Governor Perdue reiterated her mantra of jobs and education this evening in her annual State of the State address, making various claims – which appeared to be at times contradictory – that she believes will pull our state out of the depths of recession. However, her speech was dominated more by lofty rhetoric and long-winded anecdotes than hard core assertions and calls to action.
Perdue seemed somewhat inconsistent in calling for a “smaller, more efficient government,” yet later refusing to make cuts on less critical positions like teaching assistants. In addition, she noted that there were teachers in North Carolina who failed to meet the “standards of excellence”, but she demonstrated an unwillingness to let go of even the lowest performing teachers in the public education system.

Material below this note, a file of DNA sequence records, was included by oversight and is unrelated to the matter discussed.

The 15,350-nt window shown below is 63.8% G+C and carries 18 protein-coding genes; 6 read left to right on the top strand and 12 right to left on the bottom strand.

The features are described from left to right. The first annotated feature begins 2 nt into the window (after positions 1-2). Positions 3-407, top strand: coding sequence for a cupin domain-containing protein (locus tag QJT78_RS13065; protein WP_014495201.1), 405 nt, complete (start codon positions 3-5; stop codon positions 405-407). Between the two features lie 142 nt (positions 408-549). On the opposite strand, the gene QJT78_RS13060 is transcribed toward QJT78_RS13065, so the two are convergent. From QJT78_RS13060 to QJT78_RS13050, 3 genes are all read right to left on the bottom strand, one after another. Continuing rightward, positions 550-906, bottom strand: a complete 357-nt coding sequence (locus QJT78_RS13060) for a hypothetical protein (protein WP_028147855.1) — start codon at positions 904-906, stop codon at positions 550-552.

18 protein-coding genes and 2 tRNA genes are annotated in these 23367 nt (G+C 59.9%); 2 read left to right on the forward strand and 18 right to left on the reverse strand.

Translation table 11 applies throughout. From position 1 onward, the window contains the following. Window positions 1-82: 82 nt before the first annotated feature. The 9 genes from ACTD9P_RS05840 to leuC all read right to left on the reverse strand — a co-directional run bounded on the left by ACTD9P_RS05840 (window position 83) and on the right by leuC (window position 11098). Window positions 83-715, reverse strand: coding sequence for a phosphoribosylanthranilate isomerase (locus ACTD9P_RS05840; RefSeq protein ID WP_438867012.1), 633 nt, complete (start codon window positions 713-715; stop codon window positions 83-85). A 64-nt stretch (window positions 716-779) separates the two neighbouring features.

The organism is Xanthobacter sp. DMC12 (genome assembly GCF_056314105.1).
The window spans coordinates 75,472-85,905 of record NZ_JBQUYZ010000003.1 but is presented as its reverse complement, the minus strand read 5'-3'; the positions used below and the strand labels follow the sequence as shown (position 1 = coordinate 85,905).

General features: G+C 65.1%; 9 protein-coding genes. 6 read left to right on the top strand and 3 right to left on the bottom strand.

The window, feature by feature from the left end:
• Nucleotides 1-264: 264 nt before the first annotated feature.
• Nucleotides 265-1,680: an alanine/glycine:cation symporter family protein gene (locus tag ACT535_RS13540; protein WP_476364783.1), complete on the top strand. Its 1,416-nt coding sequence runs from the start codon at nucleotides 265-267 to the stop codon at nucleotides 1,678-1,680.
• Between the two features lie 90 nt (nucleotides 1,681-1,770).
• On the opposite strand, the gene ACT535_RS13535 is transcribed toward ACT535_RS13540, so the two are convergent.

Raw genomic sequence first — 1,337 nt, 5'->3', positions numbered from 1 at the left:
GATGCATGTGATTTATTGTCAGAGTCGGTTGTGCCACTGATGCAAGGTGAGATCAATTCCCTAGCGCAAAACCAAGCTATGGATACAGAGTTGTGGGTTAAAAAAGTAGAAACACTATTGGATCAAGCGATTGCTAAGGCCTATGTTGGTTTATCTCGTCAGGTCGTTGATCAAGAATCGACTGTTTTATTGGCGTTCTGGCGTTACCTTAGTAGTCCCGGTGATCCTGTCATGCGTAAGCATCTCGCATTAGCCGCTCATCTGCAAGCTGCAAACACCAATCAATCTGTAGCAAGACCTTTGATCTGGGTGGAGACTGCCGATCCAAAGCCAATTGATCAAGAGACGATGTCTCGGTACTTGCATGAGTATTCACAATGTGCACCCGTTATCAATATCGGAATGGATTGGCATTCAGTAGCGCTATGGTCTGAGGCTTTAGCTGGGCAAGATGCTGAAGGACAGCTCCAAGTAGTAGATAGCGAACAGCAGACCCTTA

While not specifically addressing the senate bill passed last week that would bring budget cuts to economic incentive programs JDIG and One NC, Gov. Perdue emphasized the necessity of “using all the tools in our tool box”, to attract jobs to the state and expressed her fondness of economic incentives. Her language seemed to indicate that a veto of SB 13 is not unlikely, which would only exacerbate the task of balancing the budget for the General Assembly.
Additionally, Gov. Perdue made a welcome and surprising announcement that she desired to lower the uncompetitive Corporate Income Tax rate from its current level of 6.9 percent (the highest in the southeast), to a more business friendly 4.9 percent.
Gov. Perdue’s budget is expected to be presented later this week.